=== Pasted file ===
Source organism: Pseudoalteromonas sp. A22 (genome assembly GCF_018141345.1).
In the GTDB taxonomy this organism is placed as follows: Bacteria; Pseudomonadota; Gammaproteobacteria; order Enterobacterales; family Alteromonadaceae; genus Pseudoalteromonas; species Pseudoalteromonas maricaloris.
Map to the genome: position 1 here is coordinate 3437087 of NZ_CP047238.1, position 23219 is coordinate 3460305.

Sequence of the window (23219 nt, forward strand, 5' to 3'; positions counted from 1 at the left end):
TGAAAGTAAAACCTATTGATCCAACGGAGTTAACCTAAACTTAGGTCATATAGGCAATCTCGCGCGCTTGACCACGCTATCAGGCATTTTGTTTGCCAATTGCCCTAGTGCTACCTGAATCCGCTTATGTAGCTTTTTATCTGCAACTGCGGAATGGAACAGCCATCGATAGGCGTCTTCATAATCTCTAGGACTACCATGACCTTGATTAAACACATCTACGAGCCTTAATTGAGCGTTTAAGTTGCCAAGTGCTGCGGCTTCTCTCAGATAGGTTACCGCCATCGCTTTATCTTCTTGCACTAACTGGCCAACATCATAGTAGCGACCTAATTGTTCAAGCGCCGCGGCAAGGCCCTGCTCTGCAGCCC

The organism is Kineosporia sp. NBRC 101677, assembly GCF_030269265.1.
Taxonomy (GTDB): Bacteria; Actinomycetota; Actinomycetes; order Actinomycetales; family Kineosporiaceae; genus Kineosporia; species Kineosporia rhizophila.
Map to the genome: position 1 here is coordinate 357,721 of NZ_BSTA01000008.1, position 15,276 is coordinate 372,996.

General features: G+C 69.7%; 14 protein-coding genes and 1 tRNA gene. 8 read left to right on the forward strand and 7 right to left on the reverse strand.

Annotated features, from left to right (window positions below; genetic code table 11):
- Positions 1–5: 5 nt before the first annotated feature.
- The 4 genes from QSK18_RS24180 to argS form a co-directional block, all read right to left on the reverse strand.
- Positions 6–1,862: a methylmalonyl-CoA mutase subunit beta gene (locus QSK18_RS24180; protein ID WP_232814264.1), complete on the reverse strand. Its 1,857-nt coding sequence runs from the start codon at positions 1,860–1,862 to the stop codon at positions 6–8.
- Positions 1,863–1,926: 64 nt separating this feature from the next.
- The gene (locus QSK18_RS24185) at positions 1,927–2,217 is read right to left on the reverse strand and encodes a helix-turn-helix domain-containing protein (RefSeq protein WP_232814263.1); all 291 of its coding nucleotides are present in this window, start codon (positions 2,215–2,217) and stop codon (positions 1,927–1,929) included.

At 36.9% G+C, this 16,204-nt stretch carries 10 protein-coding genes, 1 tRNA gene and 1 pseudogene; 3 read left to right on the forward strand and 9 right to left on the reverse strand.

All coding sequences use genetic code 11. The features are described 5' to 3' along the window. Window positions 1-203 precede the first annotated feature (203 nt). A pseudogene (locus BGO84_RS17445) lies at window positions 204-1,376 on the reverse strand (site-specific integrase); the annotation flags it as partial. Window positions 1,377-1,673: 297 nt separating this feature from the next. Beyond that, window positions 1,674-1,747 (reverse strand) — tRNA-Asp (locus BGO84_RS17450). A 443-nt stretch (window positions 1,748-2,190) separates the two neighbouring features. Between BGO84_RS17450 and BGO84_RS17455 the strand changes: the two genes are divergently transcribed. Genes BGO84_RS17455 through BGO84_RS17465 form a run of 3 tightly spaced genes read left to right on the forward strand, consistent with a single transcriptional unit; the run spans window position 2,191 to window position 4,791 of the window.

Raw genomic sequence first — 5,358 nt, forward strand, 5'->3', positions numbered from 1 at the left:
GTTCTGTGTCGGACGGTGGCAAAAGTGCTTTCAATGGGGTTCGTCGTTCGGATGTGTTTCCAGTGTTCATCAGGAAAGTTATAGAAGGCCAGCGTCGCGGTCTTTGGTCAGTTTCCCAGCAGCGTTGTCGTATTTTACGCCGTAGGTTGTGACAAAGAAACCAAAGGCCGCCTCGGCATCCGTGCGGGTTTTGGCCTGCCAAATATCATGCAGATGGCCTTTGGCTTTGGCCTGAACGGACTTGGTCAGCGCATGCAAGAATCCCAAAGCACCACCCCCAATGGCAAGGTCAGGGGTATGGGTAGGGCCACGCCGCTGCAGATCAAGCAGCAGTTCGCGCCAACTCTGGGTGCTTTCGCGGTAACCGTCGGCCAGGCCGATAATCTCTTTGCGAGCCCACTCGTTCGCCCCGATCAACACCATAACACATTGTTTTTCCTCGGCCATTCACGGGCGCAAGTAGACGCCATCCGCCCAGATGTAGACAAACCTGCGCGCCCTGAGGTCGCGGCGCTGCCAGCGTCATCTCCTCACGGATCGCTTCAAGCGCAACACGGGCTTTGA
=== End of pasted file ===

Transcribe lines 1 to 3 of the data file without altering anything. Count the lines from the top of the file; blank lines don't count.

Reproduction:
Source organism: Pseudoalteromonas sp. A22 (genome assembly GCF_018141345.1).
In the GTDB taxonomy this organism is placed as follows: Bacteria; Pseudomonadota; Gammaproteobacteria; order Enterobacterales; family Alteromonadaceae; genus Pseudoalteromonas; species Pseudoalteromonas maricaloris.
Map to the genome: position 1 here is coordinate 3437087 of NZ_CP047238.1, position 23219 is coordinate 3460305.